Eerily quiet on the marsh.

(Click on image to enlarge)

Mallard Duckling.

Tuesday – 31st MAY: It was eerily quiet on the marsh this evening. As I mentioned in a previous post, it’s getting increasingly difficult to see wildlife on the marsh, because the ground cover is now so high. I am getting plenty of glimpses of animals, though: back-end of muntjacs; flashing white tips of fox cubs’ orange tails, as they rush through the long glass to their den; a badger running across a track; pheasants heads and necks poking above the shorter grass;  green woodpeckers darting from tree to tree and bush to bush, and the ubiquitous rabbits. The tadpoles are still easily visible against the bright light green pond weed, which has now grown through the surface of the water.

Sunset over the sugar silos.

After a while, the eery quietness became quite oppressive; it reminded me of the stillness that can occur just before a storm, but there was no sign of a storm on the marsh this evening. There were very few birds flying about: a buzzard soared on thermals above the pasture; a couple of pigeons flew the short hop from one tree to another; a single magpie rummaged around on a patch of rabbit ravaged pasture; a green woodpecker, 50 metres away, pecked at grass seeds and squawked every now and then, and flew off as soon as I scratched my nose. It all seemed a tad spooky, if I am honest.

It’s strange that when in an environment where I would expect noise to be present, like on the marsh,  silence can seem almost audible when noise is absent. Sometimes the sudden lack of noise appears to pull at the inside of my ears and give substance to the phrase: ‘The sound of silence.’ It’s probably to do with my ears straining to detect a sound that is no longer audible; in a similar way, I suppose, that darkness can exert a pull on my eyes when the lights go out. Maybe I’m a bit weird and these thing don’t happen to other people, and these are just tricks that my brain likes to play on me.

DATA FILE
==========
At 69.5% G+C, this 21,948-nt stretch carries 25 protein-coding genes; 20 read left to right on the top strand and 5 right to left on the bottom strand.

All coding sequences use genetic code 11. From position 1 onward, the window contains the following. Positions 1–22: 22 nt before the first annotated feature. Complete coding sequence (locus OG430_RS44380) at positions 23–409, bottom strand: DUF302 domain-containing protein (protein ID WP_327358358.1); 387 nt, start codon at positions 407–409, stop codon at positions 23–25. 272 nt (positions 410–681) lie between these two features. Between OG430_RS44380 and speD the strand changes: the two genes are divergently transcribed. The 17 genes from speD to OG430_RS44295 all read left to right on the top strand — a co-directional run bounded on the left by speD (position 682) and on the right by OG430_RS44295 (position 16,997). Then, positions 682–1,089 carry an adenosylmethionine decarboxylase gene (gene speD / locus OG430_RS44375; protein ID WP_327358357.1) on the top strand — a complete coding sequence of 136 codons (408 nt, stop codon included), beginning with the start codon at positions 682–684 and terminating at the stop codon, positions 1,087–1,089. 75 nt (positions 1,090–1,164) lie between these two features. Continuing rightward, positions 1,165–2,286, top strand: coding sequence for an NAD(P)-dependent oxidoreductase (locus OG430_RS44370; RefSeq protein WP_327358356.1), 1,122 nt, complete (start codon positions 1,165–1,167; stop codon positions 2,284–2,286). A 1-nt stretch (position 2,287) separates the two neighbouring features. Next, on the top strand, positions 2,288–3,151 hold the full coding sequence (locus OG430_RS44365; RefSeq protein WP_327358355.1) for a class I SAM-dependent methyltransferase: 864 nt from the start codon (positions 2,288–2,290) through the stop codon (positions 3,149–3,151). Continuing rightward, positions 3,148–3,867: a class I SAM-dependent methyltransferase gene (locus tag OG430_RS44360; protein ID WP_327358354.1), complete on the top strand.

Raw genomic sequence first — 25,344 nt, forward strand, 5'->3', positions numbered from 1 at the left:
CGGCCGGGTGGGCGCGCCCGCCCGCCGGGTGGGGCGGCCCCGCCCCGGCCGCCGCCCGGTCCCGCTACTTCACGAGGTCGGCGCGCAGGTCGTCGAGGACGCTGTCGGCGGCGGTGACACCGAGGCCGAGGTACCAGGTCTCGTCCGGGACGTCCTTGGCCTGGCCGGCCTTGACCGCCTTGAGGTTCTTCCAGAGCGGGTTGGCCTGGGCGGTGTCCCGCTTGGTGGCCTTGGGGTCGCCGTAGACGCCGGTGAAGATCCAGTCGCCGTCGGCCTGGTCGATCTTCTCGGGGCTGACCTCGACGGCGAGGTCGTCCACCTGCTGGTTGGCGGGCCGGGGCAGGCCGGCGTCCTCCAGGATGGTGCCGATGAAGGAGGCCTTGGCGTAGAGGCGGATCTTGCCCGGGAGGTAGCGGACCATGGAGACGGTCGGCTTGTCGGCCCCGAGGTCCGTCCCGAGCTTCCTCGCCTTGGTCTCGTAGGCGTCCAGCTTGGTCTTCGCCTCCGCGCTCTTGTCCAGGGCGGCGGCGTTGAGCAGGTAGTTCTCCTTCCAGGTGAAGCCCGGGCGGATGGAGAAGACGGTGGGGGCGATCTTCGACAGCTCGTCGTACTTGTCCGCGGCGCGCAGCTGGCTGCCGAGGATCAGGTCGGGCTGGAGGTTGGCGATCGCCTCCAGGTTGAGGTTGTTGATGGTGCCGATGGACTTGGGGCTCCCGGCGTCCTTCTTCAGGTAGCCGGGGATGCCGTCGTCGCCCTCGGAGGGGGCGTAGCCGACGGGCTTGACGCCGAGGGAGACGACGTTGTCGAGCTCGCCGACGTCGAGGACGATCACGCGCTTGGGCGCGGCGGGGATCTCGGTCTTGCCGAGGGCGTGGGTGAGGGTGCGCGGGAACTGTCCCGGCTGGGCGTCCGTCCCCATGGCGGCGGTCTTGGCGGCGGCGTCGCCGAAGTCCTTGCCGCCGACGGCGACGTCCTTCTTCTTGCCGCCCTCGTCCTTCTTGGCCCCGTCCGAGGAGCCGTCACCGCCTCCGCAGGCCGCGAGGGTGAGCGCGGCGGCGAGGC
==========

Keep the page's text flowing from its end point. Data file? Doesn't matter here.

Wilden Buzzard.

I waited and watched for 20 minutes beside a bush in the pasture, but there was none of the usual animal activity. A few pigeons flew overhead; I couldn’t see any rabbits, but I did hear a pheasant call. At 8.45 pm I was walking through the trees alongside the pond, when, all of a sudden, normal marsh noises filled the air again; just as if someone had thrown a switch. The sun had just set behind the sugar silos – how spooky is that!

I must have trapped an irksome biting insect in my shirt sleeve, because I had five bites on my arm which grew overnight to the size of a small bird’s eggs: one of the unfortunate things that one learns to expect when walking the marsh in late spring and summer – enjoyment sometimes extracts a price.

In spite of my reluctance to sit down for long periods when out with my camera,  I may have to spend more time in my hide and adopt measures and tactics to attract the animals out of the long grass and in front of my lens.

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